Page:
Dubliner John Clarkin will travel to Seattle next weekend to take in the build-up to the 115th US Open at Chambers Bay. It represents a momentous occasion for his company, Turfgrass Consultancy, which gains the distinction of having handled the agronomy for this, their first Major championship.
Among other things, the course will prompt familiar arguments about American notions of links terrain. In this particular case, however, they can make the genuine claim of staging the first US Open on fescue greens.
The dimensions are staggering, with the course covering 290 acres from an overall site area of 930. But is it the real deal? Despite understandable pride in the project, Clarkin made no attempt to mess with accepted criteria.
"Duneland it isn't," he said yesterday. "This was a gravel and sand pit, completely inert. But the sand would be very similar to the rabbit-sand that you find on an old, traditional links course. There are massive veins of this sand running through the site."
He went on: "However, unlike Ballybunion and Lahinch which are entirely natural, Chambers Bay had to be created from a quarry which, of itself, was a big, flat piece of land. So there was a lot of sculpting and shaping of sand to create this course and I'm very proud of our contribution to it."
Designed by Robert Trent Jones Jnr, it has already staged the US Amateur in 2010, when Byeong-Hun An, recent winner of the BMW/PGA Championship at Wentworth, was a beaten semi-finalist, while ultimate success went to American Peter Uihlein. In terms of grabbing attention, however, nothing has sparked the interest of leading tournament professionals more than the recent prediction by USGA executive director Mike Davis, who has responsibility for the course set-up.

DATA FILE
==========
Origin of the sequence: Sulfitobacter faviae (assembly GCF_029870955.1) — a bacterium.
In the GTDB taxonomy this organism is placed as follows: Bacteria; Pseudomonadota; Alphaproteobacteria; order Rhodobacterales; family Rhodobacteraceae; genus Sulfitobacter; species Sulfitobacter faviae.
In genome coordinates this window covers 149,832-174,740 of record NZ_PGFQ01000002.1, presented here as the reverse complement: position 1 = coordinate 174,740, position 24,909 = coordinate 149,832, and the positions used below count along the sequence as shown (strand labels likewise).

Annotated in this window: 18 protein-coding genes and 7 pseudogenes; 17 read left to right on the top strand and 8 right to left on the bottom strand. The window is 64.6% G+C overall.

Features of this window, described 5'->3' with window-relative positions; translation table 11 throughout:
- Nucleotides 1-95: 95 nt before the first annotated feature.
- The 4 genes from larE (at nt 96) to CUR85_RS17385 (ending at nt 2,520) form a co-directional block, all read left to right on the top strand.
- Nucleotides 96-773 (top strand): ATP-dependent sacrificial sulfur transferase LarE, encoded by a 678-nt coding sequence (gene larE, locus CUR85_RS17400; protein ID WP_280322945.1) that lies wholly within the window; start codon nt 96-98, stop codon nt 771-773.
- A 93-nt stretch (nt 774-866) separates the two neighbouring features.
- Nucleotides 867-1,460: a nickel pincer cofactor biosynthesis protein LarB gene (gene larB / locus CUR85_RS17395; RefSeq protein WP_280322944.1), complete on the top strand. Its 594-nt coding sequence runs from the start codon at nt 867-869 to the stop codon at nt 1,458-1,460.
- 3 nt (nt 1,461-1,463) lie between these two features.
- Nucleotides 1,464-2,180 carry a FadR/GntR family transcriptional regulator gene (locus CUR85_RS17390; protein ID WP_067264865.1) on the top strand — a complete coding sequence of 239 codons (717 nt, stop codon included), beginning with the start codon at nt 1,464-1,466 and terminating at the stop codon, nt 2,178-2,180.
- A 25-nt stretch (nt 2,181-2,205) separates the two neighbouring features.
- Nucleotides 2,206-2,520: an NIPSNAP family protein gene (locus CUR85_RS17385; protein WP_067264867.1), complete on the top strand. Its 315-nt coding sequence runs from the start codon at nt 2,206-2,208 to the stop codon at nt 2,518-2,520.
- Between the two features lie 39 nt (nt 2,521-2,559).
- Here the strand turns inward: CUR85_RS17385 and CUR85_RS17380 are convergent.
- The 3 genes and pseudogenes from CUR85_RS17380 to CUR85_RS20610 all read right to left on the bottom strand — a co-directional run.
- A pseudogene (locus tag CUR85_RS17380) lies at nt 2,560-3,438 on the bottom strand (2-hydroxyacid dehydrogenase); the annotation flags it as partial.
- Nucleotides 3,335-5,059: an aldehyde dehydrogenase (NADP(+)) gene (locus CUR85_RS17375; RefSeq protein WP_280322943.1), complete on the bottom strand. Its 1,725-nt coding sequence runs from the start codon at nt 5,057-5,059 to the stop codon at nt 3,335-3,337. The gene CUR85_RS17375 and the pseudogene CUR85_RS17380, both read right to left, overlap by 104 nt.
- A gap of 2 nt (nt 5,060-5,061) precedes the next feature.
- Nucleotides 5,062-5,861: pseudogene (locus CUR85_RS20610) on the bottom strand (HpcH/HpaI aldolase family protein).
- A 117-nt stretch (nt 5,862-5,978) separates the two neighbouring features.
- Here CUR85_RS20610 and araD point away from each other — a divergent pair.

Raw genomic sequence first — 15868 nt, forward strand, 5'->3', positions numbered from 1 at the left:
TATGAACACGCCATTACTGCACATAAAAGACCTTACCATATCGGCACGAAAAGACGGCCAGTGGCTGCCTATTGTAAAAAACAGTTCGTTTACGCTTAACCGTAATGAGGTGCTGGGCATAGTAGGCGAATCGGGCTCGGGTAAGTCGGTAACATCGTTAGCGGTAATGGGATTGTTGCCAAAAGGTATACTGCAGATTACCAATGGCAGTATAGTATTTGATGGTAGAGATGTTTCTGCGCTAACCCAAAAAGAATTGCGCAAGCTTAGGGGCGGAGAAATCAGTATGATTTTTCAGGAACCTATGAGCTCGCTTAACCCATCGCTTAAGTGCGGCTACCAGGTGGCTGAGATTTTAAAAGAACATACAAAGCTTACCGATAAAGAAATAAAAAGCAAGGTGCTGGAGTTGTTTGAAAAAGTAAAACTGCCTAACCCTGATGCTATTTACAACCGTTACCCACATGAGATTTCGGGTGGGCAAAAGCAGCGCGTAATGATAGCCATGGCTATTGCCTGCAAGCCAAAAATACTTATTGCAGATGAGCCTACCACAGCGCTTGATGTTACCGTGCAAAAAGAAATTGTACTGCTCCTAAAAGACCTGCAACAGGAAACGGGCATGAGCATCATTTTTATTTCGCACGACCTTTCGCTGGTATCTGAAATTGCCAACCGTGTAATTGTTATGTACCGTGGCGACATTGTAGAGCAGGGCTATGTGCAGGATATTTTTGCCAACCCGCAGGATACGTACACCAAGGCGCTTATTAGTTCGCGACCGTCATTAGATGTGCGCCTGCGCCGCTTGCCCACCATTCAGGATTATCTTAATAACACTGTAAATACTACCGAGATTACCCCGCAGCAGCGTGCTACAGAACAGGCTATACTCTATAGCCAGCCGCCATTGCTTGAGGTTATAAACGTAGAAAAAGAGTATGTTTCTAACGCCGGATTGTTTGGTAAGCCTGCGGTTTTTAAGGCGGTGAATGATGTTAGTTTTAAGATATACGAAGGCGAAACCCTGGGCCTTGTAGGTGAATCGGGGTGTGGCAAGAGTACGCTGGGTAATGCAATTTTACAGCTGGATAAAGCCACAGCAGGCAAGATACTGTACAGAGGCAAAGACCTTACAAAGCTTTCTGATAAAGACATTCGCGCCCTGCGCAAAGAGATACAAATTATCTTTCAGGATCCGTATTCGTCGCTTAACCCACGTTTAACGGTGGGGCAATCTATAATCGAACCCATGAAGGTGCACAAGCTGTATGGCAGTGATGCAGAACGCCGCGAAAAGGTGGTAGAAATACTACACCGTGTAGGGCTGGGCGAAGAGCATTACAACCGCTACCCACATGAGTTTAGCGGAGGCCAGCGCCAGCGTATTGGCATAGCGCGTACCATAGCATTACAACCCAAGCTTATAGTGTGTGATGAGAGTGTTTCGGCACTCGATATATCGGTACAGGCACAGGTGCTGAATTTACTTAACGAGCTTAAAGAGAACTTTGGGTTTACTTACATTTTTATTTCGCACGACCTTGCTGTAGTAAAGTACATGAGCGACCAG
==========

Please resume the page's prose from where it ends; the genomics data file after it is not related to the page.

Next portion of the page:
Sane, imaginative work at Merion and Pinehurst No 2 stamped him as one of the more enlightened officials to have held his particular post. In the event, he has forecast that a player will not win this month's staging without seeing the venue several times in advance.
Which has resulted in a steady stream of curious contestants, including a visit last week by Tiger Woods, three-time winner of the title, who declared it "very challenging". A week previously, it was the turn of Phil Mickelson who has been runner-up on a record six occasions.
Further back, the extreme views of Ryan Palmer hit the headlines when he went there from the Cadillac Match Play in San Francisco. "Put a quarter in the machine and go for a ride," the Texan declared with an appealing gambler's line. "As far as the greens are concerned, it's not a championship golf course."
Ian Poulter then jumped on the bandwagon by claiming on Twitter that the course was "a farce". A crucial difference in his case, however, was that he hadn't been there: he was simply endorsing the whingeing of fellow professionals who are rather good at this sort of thing.
"I've noted those remarks and I think I understand why they were made," said Clarkin. "The course was recently fertilised which would have greened it up somewhat. They tend to do that a few months before the tournament to create density in the grass before allowing it to dry out.